Yair Lapid, leader of Yesh Atid and former finance minister, vowed on Tuesday to nationalize the Jewish National Fund, the quasi-government agency famous for its blue-and-white charity boxes, which owns some 12 percent of all lands in Israel.
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“Over the years, no party has ever dared to fight the JNF and to get back what belongs to the public because they benefited from the corrupt JNF operations, the money and the political appointments. Like we got the money from trapped profits and the black market, we will get back the money and land from the JNF,” Lapid told the news conference in front of the organization’s Tel Aviv headquarters.
While the JNF is best-known for planting trees, its main work is developing infrastructure projects. But it has also been criticized for inefficiency and corruption.
Lapid, whose party, according to polls, stands to lose about half the Knesset mandates it won in the 2013 elections, battled with the JNF during his term as finance minister to take two-thirds of the revenue the organization earns annually from land it controls, and divert it to government-financed infrastructure projects.
The JNF and politicians from Likud and Yisrael Beiteinu fought bitterly to block the plan, which died together with the 2015 budget when the government collapsed in December. The reform was a key reason why Prime Minister Benjamin Netanyahu disbanded the government and called elections.
Yesterday Lapid said he would go further and seek an amendment to the JNF Law, nationalize the entity and turn it into a government-owned company required to operate transparently, and be subject to regulations and monitoring by the State Comptroller.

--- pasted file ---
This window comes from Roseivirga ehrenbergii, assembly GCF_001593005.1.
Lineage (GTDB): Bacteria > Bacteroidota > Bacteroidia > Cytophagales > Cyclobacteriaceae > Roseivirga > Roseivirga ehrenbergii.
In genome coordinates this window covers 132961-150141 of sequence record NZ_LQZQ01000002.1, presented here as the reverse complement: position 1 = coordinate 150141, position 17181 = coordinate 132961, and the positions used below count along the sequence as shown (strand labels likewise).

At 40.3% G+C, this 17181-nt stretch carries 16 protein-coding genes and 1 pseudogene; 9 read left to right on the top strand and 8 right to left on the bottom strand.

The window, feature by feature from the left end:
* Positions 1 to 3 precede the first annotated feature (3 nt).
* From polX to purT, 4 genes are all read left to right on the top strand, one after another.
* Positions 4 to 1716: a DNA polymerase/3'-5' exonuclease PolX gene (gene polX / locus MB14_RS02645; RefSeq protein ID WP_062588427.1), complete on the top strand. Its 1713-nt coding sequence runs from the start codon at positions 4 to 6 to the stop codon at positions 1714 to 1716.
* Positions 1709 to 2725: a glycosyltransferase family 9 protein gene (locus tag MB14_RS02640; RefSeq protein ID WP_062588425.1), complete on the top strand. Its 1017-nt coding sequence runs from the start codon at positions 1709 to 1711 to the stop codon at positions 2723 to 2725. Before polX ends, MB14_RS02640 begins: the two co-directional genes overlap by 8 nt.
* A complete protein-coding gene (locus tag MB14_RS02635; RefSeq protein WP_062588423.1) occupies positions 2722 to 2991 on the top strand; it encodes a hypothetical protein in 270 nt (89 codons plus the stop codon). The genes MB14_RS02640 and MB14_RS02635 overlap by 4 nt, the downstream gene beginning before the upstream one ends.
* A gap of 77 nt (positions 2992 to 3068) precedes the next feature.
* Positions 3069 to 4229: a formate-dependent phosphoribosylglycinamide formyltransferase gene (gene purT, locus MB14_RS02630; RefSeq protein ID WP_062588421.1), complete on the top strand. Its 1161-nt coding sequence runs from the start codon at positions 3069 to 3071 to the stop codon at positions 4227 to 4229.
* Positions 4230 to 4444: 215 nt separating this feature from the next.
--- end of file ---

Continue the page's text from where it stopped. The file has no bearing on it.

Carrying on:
Nationalizing the JNF, known in Hebrew as Keren Kayemeth Le’Israel, or KKL, would add 1 billion shekels ($260 million) to government revenues, not to mention other billions held by the organization on its books. It would also stop the JNF from providing funds to political parties and appointing politicians’ allies to key jobs.
“The country must belong to the middle class and the poor,” Lapid said, “not to wheelers and dealers who accept political appointments, not to fund-bloated bureaucracies with unlimited budgets, and not to engage in the dark practice of appropriating millions of shekels to political parties and their representatives.”
Under the Lapid plan proposed last year, some 350 million shekels of JNF revenue would have gone to transportation infrastructure, another 250 million to public transportation and 150 million for housing-related spending. Other money would have gone to building schools and other uses.
Despite the failure of Lapid’s reform plan, some progress was made in making the JNF nore accountable. Tzipi Livni – who was justice minster in the last government and is now No. 2 in Zionist Union, a Yesh Atid rival – succeeded in getting the organization defined as a public benefit company, which means it is now subject to auditing and must file annual and quarterly reports to the Justice Ministry.
In addition, the State Comptroller has issued critical reports about how some parts of the JNF operat.
A month ago, the JNF board voted not to renew an agreement going back to 1961 that governs relations between it and the government, and is due to expire July 28. As a result, the JNF is slated to return some 2.5 million dunams (625,000 acres) it owns but has been administered by the government’s Israel Lands Authority.
The land amounts to about 12% of all the land in Israel. In the real estate sector, many fear the move will bring chaos to the property market and snag government efforts to increase the supply of housing.
On Tuesday the JNF lashed out at Lapid, calling him a “the least successful finance minister in the country’s history” and of “grabbing headlines.”
“Lapid is seeking to confiscate in an illegal and populist manner the JNF’s money in order to eliminate the unprecedented [budget] deficit created by his failed policies,” a JNF spokesman said in a statement.